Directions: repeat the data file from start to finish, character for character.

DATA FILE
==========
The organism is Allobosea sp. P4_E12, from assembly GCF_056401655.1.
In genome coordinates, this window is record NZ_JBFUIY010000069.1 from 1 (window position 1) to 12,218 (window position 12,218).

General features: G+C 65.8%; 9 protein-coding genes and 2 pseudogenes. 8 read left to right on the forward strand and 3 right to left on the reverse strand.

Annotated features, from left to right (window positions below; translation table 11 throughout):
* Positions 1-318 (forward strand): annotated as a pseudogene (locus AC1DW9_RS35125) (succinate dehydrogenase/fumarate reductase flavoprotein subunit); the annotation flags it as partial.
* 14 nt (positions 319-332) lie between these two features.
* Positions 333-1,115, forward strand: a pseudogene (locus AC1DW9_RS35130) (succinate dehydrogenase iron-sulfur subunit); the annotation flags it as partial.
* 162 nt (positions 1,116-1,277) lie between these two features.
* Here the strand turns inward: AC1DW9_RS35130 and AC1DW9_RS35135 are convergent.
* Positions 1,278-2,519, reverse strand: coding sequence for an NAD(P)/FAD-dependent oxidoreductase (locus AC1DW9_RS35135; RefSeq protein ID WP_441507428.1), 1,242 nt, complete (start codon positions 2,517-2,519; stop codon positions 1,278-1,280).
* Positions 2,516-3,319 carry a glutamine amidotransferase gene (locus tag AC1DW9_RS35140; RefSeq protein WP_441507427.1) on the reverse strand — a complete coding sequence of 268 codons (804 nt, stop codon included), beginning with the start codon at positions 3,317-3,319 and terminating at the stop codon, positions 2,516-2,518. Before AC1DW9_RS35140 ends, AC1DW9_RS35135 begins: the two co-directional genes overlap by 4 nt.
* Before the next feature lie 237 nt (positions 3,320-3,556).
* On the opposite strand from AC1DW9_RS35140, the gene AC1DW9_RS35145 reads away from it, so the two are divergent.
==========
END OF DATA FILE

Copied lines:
The organism is Allobosea sp. P4_E12, from assembly GCF_056401655.1.
In genome coordinates, this window is record NZ_JBFUIY010000069.1 from 1 (window position 1) to 12,218 (window position 12,218).

General features: G+C 65.8%; 9 protein-coding genes and 2 pseudogenes. 8 read left to right on the forward strand and 3 right to left on the reverse strand.

Annotated features, from left to right (window positions below; translation table 11 throughout):
* Positions 1-318 (forward strand): annotated as a pseudogene (locus AC1DW9_RS35125) (succinate dehydrogenase/fumarate reductase flavoprotein subunit); the annotation flags it as partial.
* 14 nt (positions 319-332) lie between these two features.
* Positions 333-1,115, forward strand: a pseudogene (locus AC1DW9_RS35130) (succinate dehydrogenase iron-sulfur subunit); the annotation flags it as partial.
* 162 nt (positions 1,116-1,277) lie between these two features.
* Here the strand turns inward: AC1DW9_RS35130 and AC1DW9_RS35135 are convergent.
* Positions 1,278-2,519, reverse strand: coding sequence for an NAD(P)/FAD-dependent oxidoreductase (locus AC1DW9_RS35135; RefSeq protein ID WP_441507428.1), 1,242 nt, complete (start codon positions 2,517-2,519; stop codon positions 1,278-1,280).
* Positions 2,516-3,319 carry a glutamine amidotransferase gene (locus tag AC1DW9_RS35140; RefSeq protein WP_441507427.1) on the reverse strand — a complete coding sequence of 268 codons (804 nt, stop codon included), beginning with the start codon at positions 3,317-3,319 and terminating at the stop codon, positions 2,516-2,518. Before AC1DW9_RS35140 ends, AC1DW9_RS35135 begins: the two co-directional genes overlap by 4 nt.
* Before the next feature lie 237 nt (positions 3,320-3,556).
* On the opposite strand from AC1DW9_RS35140, the gene AC1DW9_RS35145 reads away from it, so the two are divergent.